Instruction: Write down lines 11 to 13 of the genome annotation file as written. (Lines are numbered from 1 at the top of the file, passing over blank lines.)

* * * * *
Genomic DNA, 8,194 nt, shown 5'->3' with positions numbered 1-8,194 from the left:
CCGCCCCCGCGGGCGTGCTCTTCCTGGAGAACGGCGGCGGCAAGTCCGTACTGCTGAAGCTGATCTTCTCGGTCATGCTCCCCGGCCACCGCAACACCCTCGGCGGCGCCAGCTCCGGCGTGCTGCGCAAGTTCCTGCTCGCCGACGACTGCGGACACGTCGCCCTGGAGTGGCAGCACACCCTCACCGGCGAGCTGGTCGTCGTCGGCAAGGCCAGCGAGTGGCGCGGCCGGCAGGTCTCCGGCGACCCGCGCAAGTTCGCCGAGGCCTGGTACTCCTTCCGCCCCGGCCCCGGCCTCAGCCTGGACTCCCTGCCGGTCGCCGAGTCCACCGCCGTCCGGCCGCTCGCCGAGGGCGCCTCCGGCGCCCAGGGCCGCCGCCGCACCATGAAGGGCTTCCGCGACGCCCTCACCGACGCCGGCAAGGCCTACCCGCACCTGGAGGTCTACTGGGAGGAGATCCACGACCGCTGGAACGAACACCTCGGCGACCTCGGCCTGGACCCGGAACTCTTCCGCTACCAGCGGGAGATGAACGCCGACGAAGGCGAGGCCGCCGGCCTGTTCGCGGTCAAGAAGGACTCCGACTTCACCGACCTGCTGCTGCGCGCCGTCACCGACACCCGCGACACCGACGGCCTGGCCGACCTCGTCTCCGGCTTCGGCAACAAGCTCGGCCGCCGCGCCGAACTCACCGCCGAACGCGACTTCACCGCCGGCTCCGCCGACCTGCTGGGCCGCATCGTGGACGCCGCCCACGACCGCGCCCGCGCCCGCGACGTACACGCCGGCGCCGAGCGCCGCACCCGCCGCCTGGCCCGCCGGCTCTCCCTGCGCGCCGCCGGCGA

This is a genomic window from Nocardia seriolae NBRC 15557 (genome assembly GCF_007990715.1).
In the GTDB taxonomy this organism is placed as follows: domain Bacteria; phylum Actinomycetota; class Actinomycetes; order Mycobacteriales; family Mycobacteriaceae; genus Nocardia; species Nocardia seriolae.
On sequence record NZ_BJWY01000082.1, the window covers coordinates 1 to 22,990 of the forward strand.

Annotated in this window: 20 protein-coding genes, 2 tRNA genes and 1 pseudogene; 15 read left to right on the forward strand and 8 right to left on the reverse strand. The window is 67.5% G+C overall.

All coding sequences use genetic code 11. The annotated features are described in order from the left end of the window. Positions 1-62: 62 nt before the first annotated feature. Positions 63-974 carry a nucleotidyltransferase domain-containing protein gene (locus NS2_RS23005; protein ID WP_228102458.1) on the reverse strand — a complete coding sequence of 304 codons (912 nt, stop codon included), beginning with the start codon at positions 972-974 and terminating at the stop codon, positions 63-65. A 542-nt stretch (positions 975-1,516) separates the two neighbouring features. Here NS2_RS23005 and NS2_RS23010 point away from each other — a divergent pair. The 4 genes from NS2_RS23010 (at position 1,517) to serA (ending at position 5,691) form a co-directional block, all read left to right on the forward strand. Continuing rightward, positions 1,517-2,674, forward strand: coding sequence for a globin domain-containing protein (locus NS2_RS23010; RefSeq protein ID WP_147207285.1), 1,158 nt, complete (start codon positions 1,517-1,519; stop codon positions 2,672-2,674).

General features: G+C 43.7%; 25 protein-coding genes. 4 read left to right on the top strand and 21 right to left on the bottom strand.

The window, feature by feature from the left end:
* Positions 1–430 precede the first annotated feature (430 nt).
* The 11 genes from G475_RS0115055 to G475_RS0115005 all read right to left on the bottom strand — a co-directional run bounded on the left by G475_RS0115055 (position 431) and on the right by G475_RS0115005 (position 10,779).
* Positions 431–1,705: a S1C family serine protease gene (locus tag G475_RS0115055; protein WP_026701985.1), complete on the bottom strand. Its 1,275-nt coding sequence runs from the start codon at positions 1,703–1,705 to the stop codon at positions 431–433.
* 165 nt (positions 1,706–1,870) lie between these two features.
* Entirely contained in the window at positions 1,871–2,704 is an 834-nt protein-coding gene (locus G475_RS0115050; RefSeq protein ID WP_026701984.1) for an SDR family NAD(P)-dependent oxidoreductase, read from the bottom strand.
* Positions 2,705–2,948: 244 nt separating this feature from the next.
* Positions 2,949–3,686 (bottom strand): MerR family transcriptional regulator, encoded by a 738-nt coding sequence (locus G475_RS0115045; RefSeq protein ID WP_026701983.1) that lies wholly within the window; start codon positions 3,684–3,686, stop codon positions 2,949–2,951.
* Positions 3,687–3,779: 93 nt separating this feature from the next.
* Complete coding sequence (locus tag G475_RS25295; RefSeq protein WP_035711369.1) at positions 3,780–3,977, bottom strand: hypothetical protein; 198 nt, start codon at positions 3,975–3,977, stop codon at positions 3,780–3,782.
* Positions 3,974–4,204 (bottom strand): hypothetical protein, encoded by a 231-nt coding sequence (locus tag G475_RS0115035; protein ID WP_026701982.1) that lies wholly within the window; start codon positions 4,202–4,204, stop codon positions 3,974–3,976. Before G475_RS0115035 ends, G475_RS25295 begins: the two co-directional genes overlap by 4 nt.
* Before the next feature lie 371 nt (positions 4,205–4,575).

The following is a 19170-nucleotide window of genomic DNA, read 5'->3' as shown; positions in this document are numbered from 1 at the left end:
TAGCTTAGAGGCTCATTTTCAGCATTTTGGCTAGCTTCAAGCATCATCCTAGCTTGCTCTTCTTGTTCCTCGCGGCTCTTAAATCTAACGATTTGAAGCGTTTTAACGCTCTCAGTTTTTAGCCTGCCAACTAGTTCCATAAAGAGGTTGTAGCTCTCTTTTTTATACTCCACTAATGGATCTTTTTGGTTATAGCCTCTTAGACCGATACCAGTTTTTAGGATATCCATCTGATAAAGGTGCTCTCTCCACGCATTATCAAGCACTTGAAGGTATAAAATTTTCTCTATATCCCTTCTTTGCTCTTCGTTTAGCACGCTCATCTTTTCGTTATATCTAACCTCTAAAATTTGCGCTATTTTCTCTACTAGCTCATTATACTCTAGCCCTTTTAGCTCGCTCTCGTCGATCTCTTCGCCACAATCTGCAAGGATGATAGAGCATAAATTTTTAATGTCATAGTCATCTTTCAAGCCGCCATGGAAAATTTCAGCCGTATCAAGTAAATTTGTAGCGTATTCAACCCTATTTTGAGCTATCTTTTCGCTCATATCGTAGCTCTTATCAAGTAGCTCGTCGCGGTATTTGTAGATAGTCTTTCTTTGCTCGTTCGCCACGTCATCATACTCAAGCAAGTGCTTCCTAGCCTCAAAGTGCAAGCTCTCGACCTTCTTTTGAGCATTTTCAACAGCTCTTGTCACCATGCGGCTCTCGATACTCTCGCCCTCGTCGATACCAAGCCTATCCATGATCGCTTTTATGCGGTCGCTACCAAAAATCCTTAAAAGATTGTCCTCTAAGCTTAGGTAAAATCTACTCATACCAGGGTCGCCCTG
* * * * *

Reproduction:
* The 11 genes from G475_RS0115055 to G475_RS0115005 all read right to left on the bottom strand — a co-directional run bounded on the left by G475_RS0115055 (position 431) and on the right by G475_RS0115005 (position 10,779).
* Positions 431–1,705: a S1C family serine protease gene (locus tag G475_RS0115055; protein WP_026701985.1), complete on the bottom strand. Its 1,275-nt coding sequence runs from the start codon at positions 1,703–1,705 to the stop codon at positions 431–433.
* 165 nt (positions 1,706–1,870) lie between these two features.